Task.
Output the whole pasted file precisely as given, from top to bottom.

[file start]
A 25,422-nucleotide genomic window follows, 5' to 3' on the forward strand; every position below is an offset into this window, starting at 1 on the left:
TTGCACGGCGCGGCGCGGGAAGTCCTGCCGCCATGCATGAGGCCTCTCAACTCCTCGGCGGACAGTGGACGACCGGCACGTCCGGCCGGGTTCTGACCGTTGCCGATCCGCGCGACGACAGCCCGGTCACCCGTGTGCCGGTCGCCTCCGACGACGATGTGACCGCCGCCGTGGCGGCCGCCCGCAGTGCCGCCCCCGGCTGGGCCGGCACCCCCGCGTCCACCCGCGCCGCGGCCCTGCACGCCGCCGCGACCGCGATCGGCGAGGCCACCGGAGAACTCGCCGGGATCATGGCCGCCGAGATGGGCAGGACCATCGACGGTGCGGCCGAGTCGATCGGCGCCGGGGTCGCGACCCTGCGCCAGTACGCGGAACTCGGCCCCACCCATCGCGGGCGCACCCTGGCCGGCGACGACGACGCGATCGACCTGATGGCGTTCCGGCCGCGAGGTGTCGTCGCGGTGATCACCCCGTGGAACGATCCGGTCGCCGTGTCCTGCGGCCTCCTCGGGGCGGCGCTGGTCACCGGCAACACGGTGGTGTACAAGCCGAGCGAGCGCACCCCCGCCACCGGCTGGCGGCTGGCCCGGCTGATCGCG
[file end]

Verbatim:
A 25,422-nucleotide genomic window follows, 5' to 3' on the forward strand; every position below is an offset into this window, starting at 1 on the left:
TTGCACGGCGCGGCGCGGGAAGTCCTGCCGCCATGCATGAGGCCTCTCAACTCCTCGGCGGACAGTGGACGACCGGCACGTCCGGCCGGGTTCTGACCGTTGCCGATCCGCGCGACGACAGCCCGGTCACCCGTGTGCCGGTCGCCTCCGACGACGATGTGACCGCCGCCGTGGCGGCCGCCCGCAGTGCCGCCCCCGGCTGGGCCGGCACCCCCGCGTCCACCCGCGCCGCGGCCCTGCACGCCGCCGCGACCGCGATCGGCGAGGCCACCGGAGAACTCGCCGGGATCATGGCCGCCGAGATGGGCAGGACCATCGACGGTGCGGCCGAGTCGATCGGCGCCGGGGTCGCGACCCTGCGCCAGTACGCGGAACTCGGCCCCACCCATCGCGGGCGCACCCTGGCCGGCGACGACGACGCGATCGACCTGATGGCGTTCCGGCCGCGAGGTGTCGTCGCGGTGATCACCCCGTGGAACGATCCGGTCGCCGTGTCCTGCGGCCTCCTCGGGGCGGCGCTGGTCACCGGCAACACGGTGGTGTACAAGCCGAGCGAGCGCACCCCCGCCACCGGCTGGCGGCTGGCCCGGCTGATCGCG